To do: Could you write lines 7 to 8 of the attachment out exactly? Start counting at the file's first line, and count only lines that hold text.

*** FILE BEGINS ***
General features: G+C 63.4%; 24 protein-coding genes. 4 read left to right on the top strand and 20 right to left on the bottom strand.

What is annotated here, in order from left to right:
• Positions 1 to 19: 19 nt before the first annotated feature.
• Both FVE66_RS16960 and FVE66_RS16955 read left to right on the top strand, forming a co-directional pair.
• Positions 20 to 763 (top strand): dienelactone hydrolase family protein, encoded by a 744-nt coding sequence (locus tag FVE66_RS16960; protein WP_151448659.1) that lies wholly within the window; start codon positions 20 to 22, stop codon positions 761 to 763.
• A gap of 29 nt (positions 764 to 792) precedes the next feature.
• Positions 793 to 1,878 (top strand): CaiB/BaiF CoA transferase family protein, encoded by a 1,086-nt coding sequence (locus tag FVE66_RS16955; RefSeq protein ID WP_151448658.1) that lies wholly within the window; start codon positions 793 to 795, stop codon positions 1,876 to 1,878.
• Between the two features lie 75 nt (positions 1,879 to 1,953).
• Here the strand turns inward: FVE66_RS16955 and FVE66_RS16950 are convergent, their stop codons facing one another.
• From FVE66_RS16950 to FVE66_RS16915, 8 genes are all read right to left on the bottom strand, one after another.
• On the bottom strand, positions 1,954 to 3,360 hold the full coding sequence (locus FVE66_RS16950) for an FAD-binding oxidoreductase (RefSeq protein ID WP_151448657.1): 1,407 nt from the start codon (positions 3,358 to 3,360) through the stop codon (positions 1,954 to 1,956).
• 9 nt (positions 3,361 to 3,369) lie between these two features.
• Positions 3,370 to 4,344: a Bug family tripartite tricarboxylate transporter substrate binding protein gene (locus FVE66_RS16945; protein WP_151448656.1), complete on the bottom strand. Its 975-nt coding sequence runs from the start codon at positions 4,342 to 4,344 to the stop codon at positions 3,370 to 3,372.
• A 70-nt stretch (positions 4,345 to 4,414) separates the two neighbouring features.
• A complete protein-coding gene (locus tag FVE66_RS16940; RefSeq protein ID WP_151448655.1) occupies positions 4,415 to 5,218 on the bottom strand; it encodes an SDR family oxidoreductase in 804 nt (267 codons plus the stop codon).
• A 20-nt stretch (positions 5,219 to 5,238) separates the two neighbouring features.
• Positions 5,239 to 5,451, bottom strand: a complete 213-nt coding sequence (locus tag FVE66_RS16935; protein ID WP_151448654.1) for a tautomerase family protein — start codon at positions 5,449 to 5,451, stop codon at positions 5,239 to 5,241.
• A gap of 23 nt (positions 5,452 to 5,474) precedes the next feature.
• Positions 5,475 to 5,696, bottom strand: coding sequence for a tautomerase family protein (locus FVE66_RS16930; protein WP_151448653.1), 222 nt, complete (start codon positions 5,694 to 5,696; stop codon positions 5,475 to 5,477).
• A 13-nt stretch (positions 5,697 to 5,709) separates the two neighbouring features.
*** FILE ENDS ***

• Positions 793 to 1,878 (top strand): CaiB/BaiF CoA transferase family protein, encoded by a 1,086-nt coding sequence (locus tag FVE66_RS16955; RefSeq protein ID WP_151448658.1) that lies wholly within the window; start codon positions 793 to 795, stop codon positions 1,876 to 1,878.
• Between the two features lie 75 nt (positions 1,879 to 1,953).